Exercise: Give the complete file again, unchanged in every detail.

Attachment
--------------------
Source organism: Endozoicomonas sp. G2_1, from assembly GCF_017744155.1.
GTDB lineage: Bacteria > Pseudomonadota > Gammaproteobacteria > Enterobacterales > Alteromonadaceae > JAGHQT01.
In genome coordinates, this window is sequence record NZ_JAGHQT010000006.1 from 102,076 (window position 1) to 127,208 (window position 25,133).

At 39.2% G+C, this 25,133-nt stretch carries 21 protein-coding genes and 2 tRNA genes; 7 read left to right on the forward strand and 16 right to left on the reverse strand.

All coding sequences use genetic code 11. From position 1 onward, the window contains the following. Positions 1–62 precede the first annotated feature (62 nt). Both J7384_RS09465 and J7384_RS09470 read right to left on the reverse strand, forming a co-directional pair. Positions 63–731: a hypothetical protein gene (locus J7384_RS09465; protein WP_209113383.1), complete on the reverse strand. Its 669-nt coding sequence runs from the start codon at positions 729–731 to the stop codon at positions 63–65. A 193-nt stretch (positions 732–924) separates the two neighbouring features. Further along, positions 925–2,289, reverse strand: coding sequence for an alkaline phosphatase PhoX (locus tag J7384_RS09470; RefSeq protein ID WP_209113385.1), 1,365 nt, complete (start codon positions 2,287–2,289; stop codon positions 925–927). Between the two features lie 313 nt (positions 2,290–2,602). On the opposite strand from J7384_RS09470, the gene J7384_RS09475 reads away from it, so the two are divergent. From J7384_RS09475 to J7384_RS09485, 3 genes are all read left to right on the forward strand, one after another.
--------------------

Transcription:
Source organism: Endozoicomonas sp. G2_1, from assembly GCF_017744155.1.
GTDB lineage: Bacteria > Pseudomonadota > Gammaproteobacteria > Enterobacterales > Alteromonadaceae > JAGHQT01.
In genome coordinates, this window is sequence record NZ_JAGHQT010000006.1 from 102,076 (window position 1) to 127,208 (window position 25,133).

At 39.2% G+C, this 25,133-nt stretch carries 21 protein-coding genes and 2 tRNA genes; 7 read left to right on the forward strand and 16 right to left on the reverse strand.

All coding sequences use genetic code 11. From position 1 onward, the window contains the following. Positions 1–62 precede the first annotated feature (62 nt). Both J7384_RS09465 and J7384_RS09470 read right to left on the reverse strand, forming a co-directional pair. Positions 63–731: a hypothetical protein gene (locus J7384_RS09465; protein WP_209113383.1), complete on the reverse strand. Its 669-nt coding sequence runs from the start codon at positions 729–731 to the stop codon at positions 63–65. A 193-nt stretch (positions 732–924) separates the two neighbouring features. Further along, positions 925–2,289, reverse strand: coding sequence for an alkaline phosphatase PhoX (locus tag J7384_RS09470; RefSeq protein ID WP_209113385.1), 1,365 nt, complete (start codon positions 2,287–2,289; stop codon positions 925–927). Between the two features lie 313 nt (positions 2,290–2,602). On the opposite strand from J7384_RS09470, the gene J7384_RS09475 reads away from it, so the two are divergent. From J7384_RS09475 to J7384_RS09485, 3 genes are all read left to right on the forward strand, one after another.